|Fibrous expansion of ≥ 50% of portal regions with ≥ 50% bridging septab||5|
|Copper in hepatocytes, macrophages, and lipogranuloma cells within each zone (1, 2, and 3)|
|A few copper granules in an occasional cell||1|
|Obvious copper granules in some cells||2|
|Numerous copper granules in < 50% of cells||3|
|Numerous copper granules in ≥ 50% but < 75% of cells||4|
|Numerous copper granules in ≥ 75% of cells||5|
The scoring system is a modification of the Ishak-Knodell scoring system.
Consists of bands of fibrosis that distort hepatic architecture but do not bridge between zones.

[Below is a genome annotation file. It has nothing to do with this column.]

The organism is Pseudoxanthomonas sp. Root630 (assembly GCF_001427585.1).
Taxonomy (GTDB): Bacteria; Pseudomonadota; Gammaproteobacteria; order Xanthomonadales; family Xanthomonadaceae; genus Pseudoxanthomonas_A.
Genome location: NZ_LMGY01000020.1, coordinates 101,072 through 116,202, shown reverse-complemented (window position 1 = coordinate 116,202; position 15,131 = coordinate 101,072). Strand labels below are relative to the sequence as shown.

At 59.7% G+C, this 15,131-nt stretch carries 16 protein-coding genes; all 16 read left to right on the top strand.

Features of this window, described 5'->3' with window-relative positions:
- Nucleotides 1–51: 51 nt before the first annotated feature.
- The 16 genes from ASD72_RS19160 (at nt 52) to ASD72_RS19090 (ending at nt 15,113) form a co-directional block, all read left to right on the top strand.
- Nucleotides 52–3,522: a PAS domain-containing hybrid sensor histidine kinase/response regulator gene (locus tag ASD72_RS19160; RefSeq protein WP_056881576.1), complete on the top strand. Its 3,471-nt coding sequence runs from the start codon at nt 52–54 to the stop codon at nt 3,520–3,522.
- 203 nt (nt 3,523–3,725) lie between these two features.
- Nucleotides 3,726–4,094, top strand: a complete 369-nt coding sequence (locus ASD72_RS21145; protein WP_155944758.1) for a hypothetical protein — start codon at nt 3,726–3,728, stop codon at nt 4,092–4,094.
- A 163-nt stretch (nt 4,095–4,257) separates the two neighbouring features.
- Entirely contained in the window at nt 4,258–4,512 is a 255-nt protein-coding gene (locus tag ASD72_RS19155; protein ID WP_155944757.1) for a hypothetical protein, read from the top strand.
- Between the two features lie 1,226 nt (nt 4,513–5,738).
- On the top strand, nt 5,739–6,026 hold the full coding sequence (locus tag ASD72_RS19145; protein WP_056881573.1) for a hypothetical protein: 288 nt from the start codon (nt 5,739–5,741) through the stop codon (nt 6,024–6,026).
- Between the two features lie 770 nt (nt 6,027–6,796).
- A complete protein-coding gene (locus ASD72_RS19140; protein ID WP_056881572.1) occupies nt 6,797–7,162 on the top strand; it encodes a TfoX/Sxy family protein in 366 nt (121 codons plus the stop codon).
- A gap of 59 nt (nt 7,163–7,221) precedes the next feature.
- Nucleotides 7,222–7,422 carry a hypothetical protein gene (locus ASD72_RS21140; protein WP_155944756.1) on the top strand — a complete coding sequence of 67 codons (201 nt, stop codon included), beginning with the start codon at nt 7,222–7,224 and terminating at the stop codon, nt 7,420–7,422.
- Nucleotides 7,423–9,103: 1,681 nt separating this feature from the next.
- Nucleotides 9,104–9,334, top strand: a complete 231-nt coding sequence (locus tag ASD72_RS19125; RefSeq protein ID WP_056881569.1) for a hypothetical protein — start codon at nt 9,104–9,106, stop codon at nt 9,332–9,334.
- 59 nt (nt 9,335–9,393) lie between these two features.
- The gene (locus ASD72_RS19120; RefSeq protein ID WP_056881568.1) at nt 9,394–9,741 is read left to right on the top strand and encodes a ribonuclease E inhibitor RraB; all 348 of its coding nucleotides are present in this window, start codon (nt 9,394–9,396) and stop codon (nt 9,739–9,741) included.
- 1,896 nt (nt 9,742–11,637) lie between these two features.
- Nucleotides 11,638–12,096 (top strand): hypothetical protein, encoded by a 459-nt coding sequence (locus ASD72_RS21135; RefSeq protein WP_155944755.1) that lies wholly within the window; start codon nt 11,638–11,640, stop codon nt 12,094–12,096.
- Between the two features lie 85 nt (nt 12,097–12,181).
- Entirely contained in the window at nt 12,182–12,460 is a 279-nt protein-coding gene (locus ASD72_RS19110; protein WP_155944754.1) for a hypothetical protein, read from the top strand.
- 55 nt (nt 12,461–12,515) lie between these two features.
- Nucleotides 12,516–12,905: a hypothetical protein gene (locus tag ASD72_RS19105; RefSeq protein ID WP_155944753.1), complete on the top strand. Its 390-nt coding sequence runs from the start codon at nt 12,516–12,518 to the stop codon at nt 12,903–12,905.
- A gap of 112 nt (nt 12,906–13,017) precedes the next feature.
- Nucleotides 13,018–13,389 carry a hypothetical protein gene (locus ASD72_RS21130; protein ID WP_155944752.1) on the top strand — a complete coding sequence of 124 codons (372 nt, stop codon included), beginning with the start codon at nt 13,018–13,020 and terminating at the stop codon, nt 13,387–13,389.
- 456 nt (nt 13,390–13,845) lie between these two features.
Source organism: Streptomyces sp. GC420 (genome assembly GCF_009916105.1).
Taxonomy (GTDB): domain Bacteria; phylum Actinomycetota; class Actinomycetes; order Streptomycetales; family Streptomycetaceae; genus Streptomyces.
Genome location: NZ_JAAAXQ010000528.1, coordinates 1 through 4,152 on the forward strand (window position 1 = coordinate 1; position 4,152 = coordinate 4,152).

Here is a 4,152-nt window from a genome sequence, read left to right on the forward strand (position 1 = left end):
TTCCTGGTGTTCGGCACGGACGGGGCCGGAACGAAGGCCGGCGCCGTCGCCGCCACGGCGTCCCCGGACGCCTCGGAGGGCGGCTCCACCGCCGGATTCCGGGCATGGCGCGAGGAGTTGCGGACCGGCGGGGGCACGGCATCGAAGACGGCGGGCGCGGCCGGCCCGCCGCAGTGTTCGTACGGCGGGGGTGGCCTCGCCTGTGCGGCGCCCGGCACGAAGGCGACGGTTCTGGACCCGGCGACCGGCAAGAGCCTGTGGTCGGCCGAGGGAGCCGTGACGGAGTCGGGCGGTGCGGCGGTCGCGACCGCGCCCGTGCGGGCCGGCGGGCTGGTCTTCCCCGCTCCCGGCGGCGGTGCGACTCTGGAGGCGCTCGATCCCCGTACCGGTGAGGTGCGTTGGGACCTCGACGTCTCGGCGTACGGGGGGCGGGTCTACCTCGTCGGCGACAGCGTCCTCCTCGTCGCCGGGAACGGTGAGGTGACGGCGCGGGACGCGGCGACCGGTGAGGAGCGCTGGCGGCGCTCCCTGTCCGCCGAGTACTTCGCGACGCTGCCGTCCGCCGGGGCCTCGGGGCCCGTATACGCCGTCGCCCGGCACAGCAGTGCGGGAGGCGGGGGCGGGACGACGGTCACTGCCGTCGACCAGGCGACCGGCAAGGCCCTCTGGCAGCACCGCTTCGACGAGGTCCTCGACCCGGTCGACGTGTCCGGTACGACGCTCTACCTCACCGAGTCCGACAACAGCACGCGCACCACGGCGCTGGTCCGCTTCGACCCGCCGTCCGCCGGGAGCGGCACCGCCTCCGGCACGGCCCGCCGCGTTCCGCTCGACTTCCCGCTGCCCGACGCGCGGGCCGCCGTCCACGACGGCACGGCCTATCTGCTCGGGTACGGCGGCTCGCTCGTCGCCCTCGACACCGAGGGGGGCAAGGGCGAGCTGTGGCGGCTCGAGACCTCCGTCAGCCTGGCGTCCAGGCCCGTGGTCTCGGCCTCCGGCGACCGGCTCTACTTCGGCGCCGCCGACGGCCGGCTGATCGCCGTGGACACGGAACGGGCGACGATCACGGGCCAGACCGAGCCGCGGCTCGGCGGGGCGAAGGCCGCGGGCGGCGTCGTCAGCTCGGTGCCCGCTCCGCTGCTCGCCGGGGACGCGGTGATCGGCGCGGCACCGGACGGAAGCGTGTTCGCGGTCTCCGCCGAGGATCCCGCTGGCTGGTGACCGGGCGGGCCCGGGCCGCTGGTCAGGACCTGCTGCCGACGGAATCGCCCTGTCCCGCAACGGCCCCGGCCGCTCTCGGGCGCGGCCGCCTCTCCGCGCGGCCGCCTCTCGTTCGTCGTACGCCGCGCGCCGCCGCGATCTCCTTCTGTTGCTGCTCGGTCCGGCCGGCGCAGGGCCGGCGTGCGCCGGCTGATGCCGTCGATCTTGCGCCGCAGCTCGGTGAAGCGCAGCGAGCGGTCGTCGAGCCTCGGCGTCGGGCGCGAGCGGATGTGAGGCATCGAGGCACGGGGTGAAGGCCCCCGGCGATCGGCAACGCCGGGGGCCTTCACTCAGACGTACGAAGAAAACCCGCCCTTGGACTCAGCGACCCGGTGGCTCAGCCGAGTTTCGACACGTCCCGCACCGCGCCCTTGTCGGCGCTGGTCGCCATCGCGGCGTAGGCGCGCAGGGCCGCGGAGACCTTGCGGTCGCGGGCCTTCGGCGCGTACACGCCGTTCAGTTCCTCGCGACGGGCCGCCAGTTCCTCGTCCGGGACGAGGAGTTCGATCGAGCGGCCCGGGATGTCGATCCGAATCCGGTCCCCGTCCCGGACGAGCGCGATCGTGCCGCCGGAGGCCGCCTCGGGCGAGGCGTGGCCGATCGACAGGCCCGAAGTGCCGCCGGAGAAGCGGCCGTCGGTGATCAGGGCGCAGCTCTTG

Consists of bands of fibrosis that extend between portal regions (zone 1 to zone 1), portal regions and terminal hepatic venules (zone 1 to zone 3), or terminal hepatic venules (zone 3 to zone 3).
Architecture of the entire liver is disrupted by fibrous septa.
Because focal damage can mimic true cirrhosis, information obtained via physical examination, diagnostic imaging, or a biopsy specimen from another region of the liver is critical. Fibrous septa may bridge or may occur as broad fibrous tracts that obliterate multiple adjacent lobules (extinction of parenchyma). Regenerative nodules may not be present if the fibrosis has developed rapidly.